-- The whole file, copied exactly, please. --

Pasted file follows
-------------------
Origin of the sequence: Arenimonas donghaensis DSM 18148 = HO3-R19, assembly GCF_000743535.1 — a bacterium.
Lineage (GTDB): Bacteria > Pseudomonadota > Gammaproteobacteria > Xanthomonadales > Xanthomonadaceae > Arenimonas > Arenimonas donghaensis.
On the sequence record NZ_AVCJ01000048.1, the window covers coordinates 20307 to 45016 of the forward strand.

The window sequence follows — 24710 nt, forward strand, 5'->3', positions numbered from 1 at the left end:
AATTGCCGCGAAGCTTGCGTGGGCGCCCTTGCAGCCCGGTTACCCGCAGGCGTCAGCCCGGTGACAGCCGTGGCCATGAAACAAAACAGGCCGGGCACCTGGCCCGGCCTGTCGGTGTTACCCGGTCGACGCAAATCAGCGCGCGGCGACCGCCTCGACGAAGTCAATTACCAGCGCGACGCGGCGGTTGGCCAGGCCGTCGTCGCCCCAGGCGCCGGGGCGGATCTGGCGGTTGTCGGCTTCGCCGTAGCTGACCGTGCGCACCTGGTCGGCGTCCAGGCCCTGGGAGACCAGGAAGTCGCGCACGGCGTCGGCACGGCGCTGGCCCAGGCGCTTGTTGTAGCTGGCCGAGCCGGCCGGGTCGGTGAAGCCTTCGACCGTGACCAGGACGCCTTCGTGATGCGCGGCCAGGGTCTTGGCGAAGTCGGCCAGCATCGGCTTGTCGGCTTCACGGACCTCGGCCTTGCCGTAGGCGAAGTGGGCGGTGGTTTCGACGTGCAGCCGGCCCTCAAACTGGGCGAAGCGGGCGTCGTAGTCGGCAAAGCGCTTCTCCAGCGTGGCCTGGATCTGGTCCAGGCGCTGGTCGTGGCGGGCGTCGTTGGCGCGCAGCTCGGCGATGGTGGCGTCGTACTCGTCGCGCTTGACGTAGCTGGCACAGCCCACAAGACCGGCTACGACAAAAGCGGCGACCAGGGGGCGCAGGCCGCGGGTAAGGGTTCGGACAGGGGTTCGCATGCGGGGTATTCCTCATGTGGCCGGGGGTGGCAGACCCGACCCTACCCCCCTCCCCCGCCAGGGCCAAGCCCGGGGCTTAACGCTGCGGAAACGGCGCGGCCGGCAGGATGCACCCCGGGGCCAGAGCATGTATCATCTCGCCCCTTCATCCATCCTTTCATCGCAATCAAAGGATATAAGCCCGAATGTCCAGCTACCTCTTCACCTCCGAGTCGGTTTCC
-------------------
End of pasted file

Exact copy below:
Origin of the sequence: Arenimonas donghaensis DSM 18148 = HO3-R19, assembly GCF_000743535.1 — a bacterium.
Lineage (GTDB): Bacteria > Pseudomonadota > Gammaproteobacteria > Xanthomonadales > Xanthomonadaceae > Arenimonas > Arenimonas donghaensis.
On the sequence record NZ_AVCJ01000048.1, the window covers coordinates 20307 to 45016 of the forward strand.

The window sequence follows — 24710 nt, forward strand, 5'->3', positions numbered from 1 at the left end:
AATTGCCGCGAAGCTTGCGTGGGCGCCCTTGCAGCCCGGTTACCCGCAGGCGTCAGCCCGGTGACAGCCGTGGCCATGAAACAAAACAGGCCGGGCACCTGGCCCGGCCTGTCGGTGTTACCCGGTCGACGCAAATCAGCGCGCGGCGACCGCCTCGACGAAGTCAATTACCAGCGCGACGCGGCGGTTGGCCAGGCCGTCGTCGCCCCAGGCGCCGGGGCGGATCTGGCGGTTGTCGGCTTCGCCGTAGCTGACCGTGCGCACCTGGTCGGCGTCCAGGCCCTGGGAGACCAGGAAGTCGCGCACGGCGTCGGCACGGCGCTGGCCCAGGCGCTTGTTGTAGCTGGCCGAGCCGGCCGGGTCGGTGAAGCCTTCGACCGTGACCAGGACGCCTTCGTGATGCGCGGCCAGGGTCTTGGCGAAGTCGGCCAGCATCGGCTTGTCGGCTTCACGGACCTCGGCCTTGCCGTAGGCGAAGTGGGCGGTGGTTTCGACGTGCAGCCGGCCCTCAAACTGGGCGAAGCGGGCGTCGTAGTCGGCAAAGCGCTTCTCCAGCGTGGCCTGGATCTGGTCCAGGCGCTGGTCGTGGCGGGCGTCGTTGGCGCGCAGCTCGGCGATGGTGGCGTCGTACTCGTCGCGCTTGACGTAGCTGGCACAGCCCACAAGACCGGCTACGACAAAAGCGGCGACCAGGGGGCGCAGGCCGCGGGTAAGGGTTCGGACAGGGGTTCGCATGCGGGGTATTCCTCATGTGGCCGGGGGTGGCAGACCCGACCCTACCCCCCTCCCCCGCCAGGGCCAAGCCCGGGGCTTAACGCTGCGGAAACGGCGCGGCCGGCAGGATGCACCCCGGGGCCAGAGCATGTATCATCTCGCCCCTTCATCCATCCTTTCATCGCAATCAAAGGATATAAGCCCGAATGTCCAGCTACCTCTTCACCTCCGAGTCGGTTTCC